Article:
Inside Quayside, the hyper-modern, tech-friendly development coming to Toronto's waterfront

An unassuming piece of industrial land on the eastern Toronto waterfront has been earmarked to become a development of the future.

Waterfront Toronto seeking a ‘world-leading,’ innovative partner to help build community from ground up

A still from a Waterfront Toronto animation that shows a developed eastern waterfront. To the right of the frame, brown buildings demarcate the area where Quayside, a new 'complete community,' will be built. (CBC)

An unassuming piece of industrial land on the eastern Toronto waterfront has been earmarked to become a development of the future.

Called Quayside, the new community is meant to be a collaboration between Waterfront Toronto, created by all three levels of government to oversee transformation of waterfront land, and an as-yet unnamed "funding and innovation" partner.

"Quayside is really meant to be a kind of testbed: a place in the city where we can look at trying new approaches, new technologies, new solutions to solve some of the big urban challenges that Toronto and other cities face," said Andrew Hilton, director of communications and public engagement at Waterfront Toronto.  

Waterfront Toronto's Request for Proposals (RFP), released in March, laid out the hopes for the nearly five-hectare plot, which is located near Bonnycastle Street and Queens Quay East.

It described a sparkling "complete community," where the latest technology is showcased and incorporated into every aspect of life, work and commerce.

The future Quayside area, seen here from Queens Quay East, is currently dominated by low slung industrial buildings. The bulk of the land is owned by Waterfront Toronto and the city. (Google)

In an interview with CBC's On the Money, Hilton said they will likely announce who the chosen partner is in the fall.

On Tuesday, Bloomberg reported sources had confirmed that Alphabet Inc.'s urban innovation subsidiary, Sidewalk Labs, had thrown its hat in the ring in a bid to be chosen to re-make the land.

Waterfront Toronto would not confirm whether or not Sidewalk Labs, whose vision is to "re-imagine cities from the internet up," were in the race.

Quayside meant to be 'transformative'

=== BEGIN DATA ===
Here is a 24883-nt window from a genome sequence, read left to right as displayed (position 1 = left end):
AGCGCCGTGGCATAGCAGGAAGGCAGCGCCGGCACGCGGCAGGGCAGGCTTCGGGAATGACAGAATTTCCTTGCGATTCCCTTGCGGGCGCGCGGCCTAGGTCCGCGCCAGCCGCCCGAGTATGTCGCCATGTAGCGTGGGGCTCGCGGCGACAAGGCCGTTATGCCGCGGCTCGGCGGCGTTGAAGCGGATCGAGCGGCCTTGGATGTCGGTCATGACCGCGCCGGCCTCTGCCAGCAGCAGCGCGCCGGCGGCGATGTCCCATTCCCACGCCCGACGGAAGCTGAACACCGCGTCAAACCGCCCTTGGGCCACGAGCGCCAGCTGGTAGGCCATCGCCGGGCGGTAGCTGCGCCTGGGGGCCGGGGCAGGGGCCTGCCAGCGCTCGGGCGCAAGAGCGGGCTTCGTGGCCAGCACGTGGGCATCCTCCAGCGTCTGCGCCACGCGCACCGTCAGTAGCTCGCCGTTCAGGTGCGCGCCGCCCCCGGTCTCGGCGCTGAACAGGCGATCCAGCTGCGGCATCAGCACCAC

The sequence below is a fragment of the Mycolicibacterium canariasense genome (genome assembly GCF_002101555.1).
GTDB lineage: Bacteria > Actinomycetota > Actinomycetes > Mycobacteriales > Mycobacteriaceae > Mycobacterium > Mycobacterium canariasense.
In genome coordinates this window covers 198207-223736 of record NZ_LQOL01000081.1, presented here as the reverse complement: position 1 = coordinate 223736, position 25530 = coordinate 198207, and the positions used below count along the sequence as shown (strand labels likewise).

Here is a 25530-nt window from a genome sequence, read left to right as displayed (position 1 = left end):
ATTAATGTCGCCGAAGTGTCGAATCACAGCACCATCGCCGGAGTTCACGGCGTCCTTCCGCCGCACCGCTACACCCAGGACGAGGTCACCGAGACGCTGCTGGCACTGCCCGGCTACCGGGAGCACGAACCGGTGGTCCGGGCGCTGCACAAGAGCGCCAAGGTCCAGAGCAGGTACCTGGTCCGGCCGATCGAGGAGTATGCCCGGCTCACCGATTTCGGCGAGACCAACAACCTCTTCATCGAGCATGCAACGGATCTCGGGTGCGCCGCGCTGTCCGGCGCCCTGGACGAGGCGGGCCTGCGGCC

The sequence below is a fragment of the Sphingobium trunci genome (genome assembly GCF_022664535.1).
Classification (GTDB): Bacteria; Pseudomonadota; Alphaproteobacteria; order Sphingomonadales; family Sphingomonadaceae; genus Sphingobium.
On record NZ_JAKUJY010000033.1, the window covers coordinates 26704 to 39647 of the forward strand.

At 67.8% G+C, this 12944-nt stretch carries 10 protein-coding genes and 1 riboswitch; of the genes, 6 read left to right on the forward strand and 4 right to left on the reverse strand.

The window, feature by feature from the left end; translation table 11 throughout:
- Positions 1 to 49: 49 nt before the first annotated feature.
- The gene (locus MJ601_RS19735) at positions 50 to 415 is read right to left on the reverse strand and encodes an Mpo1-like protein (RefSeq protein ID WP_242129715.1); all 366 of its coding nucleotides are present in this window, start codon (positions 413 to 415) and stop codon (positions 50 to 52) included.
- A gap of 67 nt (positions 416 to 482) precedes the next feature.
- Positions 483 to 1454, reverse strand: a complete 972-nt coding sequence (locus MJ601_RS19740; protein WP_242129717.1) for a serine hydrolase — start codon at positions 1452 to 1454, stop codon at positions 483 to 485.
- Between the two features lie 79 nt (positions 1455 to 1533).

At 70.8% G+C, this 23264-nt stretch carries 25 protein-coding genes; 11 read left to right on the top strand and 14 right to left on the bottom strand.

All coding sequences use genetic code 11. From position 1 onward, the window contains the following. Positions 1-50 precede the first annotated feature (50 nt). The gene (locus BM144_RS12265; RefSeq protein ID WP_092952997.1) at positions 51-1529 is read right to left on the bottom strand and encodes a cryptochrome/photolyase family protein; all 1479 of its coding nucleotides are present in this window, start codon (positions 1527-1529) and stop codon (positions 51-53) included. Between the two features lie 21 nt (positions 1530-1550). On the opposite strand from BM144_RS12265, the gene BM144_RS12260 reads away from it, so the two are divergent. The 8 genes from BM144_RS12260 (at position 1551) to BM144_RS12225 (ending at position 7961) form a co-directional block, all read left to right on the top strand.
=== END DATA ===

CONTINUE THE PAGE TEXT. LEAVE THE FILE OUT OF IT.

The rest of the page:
On Quayside's futuristic laundry list are making use of analytics, artificial intelligence, and the so-called "internet of things" to "support data-informed decision-making for residents, visitors, investors."

The community will have homes, businesses, retail and cultural spaces, and is intended to become a hub for tech industry jobs.

It also sets lofty environmental goals, targeting carbon emissions to clock in under zero, making it a "climate positive" community that approaches energy-use, waste and transportation through a green lens.

Andrew Hilton of Waterfront Toronto said the outlines of the project are flexible to allow plenty of input from the partner they end up choosing to collaborate with. (CBC)

The RFP also stipulates that 20 per cent of Quayside's new rental housing will be designated as affordable.  

"The intent is to be transformative," said Hilton. "We've got challenges [in Toronto] with affordable housing, we've got challenges with transit and accessibility, we want to try to find a way to build a community that will be a home and a place to work for anybody, whether you're old or young, regardless of your income."

The community could also turn out to be a test-run for future developments on waterfront land, more than 300 hectares of which have yet to be revitalized.

The RFP said that if "deemed successful," any technology, approaches or even the partner themselves used in Quayside could be used again in the future.

Using that land comes with its own challenges because of potential flooding from the Don River.

Quayside itself is safe thanks to flood protection measures built in the late 2000s, but the neighbouring Port Lands area is still in the floodplain.

Though all three levels of government committed $65 million in September to protect that land, Hilton said that they will need to get to $1.25 billion to complete the protective measures, which include creating a new mouth for the Don River.